Text size:

  • Small
  • Normal
  • Large

'Marshall Plan' needs a strategy as well as funds

As talk of a Marshall Plan grows, we ask what such a plan would actually mean for the GCC, Egypt and the greater Arab world.

The GCC has already committed $20 billion (Dh73 million) to Oman and Bahrain for capital projects. It could be just the beginning. In these pages we have argued that targeted economic aid to other areas of the Middle East, Egypt in particular, may be necessary for regional stability. And yesterday, The National reported that Saad al Ajmi, a former Kuwaiti minister, has called for a $100 billion fund to help Egypt's economic recovery.

In recent weeks, many voices have advocated an Arab-style "Marshall Plan", modelled on the US economic reconstruction in western Europe after the Second World War. Amid the cacophony, however, many seem to forget what the Marshall Plan actually was. More importantly, there have been few details about how a similar plan would be applied here.

The analogy is easy to make; people assume that a massive influx of funds can transform a country. The actual lesson, however, is almost the opposite. Throwing money at a problem rarely works. It was not the Marshall Plan's largesse - $13 billion in 1947 dollars - but how it was spent that transformed Europe. Decentralised local boards, advised by US businessmen, allocated the money in line with an ambitious scheme to import technological know-how and best practices.

Whether in the United States after the economic crisis, or Europe after the war, state mega-projects are an obvious way to get the economic engine turning. The development package for Oman and Bahrain, earmarked for housing and infrastructure, follows this model with big bricks-and-mortar projects that boost employment.

But there are many key differences between today's Middle East and post-war Europe: in 1947, aid was spent rebuilding infrastructure and economies devastated by the worst war in history. Many Middle East economies may be stagnant, but they are not starting from the ground up.

Gulf countries certainly can muster the necessary capital. The question is how it is spent. But can transport or other infrastructure spending really stimulate enough activity and put enough people to work?

Fresh GCC funds in the region would have to find productive investments while negotiating structural corruption and inefficiency. It is the same dilemma of stimulating growth that we saw after the recent financial crisis.

But just because it would be difficult doesn't mean it shouldn't be done. The Middle East is at a crossroads, moving towards political reform but also an economic and demographic crisis. Mr al Ajmi rightly said that the Gulf countries should act in this "historic moment". Now is the time to start filling in the details of that plan.

Back to the top

More articles

Editor's Picks

On our sixth birthday, today’s news told visually

Today in print, we are doing something different: we use only photos, graphics, illustrations and headlines to capture the news in a one-off collector’s edition.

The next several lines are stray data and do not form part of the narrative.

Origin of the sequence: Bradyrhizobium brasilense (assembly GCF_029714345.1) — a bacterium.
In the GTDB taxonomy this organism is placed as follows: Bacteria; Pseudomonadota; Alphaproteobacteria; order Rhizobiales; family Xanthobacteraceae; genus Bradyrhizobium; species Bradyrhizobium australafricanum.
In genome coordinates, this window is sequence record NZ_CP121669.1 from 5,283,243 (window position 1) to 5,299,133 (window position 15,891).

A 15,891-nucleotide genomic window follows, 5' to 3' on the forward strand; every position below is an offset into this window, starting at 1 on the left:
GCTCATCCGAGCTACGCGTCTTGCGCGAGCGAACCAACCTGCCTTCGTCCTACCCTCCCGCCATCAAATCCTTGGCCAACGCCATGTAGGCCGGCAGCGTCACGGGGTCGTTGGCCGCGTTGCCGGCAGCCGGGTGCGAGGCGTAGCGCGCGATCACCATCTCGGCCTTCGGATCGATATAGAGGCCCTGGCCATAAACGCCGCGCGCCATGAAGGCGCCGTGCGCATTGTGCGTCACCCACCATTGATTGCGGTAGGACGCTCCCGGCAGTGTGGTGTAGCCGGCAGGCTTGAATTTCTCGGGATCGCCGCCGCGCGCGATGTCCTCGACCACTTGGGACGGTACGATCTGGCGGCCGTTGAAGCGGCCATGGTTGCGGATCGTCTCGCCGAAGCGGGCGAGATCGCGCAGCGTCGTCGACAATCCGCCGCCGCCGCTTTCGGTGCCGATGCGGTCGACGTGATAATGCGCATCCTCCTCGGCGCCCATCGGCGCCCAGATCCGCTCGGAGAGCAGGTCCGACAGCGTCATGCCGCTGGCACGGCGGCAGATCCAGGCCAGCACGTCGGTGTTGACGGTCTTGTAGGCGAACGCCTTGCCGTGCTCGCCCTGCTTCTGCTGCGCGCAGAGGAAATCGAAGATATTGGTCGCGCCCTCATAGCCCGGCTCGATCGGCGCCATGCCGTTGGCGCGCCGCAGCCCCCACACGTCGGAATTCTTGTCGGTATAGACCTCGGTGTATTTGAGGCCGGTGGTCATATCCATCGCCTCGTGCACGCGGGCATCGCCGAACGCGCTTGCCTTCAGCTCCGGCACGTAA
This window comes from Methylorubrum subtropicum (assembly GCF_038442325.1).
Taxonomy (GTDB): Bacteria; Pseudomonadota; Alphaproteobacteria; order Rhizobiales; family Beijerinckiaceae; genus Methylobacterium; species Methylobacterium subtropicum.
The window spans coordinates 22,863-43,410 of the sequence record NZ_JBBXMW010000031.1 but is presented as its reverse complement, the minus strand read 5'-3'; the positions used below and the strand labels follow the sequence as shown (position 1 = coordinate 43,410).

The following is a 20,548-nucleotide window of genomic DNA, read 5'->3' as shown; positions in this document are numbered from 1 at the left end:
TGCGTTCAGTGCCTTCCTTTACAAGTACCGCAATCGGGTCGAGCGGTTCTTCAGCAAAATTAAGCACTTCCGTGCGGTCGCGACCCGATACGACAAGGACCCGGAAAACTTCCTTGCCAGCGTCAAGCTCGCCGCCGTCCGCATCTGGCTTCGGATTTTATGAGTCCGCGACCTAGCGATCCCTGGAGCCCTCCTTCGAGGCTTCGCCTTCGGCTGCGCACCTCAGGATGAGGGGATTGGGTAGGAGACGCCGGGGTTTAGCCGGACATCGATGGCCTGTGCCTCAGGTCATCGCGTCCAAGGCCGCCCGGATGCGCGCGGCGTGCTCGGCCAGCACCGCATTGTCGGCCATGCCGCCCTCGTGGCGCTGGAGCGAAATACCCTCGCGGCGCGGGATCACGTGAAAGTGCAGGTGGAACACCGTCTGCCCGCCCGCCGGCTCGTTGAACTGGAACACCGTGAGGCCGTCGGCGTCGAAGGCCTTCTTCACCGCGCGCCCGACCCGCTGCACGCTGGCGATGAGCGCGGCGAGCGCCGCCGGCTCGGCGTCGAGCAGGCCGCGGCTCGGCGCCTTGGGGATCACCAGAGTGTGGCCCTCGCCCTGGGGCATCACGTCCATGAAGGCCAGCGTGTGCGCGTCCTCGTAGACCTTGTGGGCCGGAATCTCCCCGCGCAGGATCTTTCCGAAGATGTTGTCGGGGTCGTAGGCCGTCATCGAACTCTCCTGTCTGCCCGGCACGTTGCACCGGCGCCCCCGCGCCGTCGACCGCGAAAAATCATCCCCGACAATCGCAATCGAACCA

Rolling out the structure for the set. Mona Al Marzooqi / The National

Star Wars: Episode VII evidence in Abu Dhabi desert

After more than a week of speculation, The National has what are believed to be the first photos of a Star Wars shoot in the Abu Dhabi desert.

 Children walk past an Indian voter awareness mural in Mumbai ahead of the sixth phase of India’s national elections. Indranil Mukherjee / AFP

Inside India: Election, Promoting the Vote

A view of news and daily life on the Indian subcontinent for the week of April 10, 2014.

 INVERNESS, SCOTLAND - APRIL 16:  A general view of Urquhart Castle, Drumnadrochit on April 16, 2014 in Scotland. A referendum on whether Scotland should be an independent country will take place on September 18, 2014.  (Photo by Jeff J Mitchell/Getty Images)

Map of seperatist movements around the world

The conflict in Ukraine is a classic example of competing aspirations and identities – here’s a look at seperatist movements around the world.

 Hassan Abdullah, who goes by the name Abu Mahmoud, an Emirati fisherman, poses for a portrait at the Al Rughayalat Port. Abu Mahmoud was born and raised in Fujairah city and has been working as a fisherman since 1968. “I’m a shark man”, he says, “I was born in the sea.” Silvia Razgova / The National

In pictures: Fishing communities in the Northern Emirates

Fishermen in Fujairah and Umm Al Qaiwain worry that new regulations to protect fish stocks are harming their trade. We look at both communities through the lens of our photographers.

 The cast of Fast & Furious 7, including Michelle Rodriguez and Vin Diesel, centre, on set at Emirates Palace in Abu Dhabi. Jeffrey E Biteng / The National

Fast & Furious 7 filming in full swing at Emirates Palace

Filming for Fast & Furious 7 has started and we have the first photos of the cast and crew on set at Emirates Palace hotel this morning. Visitors staying at Emirates Palace say they have been kept away from certain areas in the grounds.


To add your event to The National listings, click here

Get the most from The National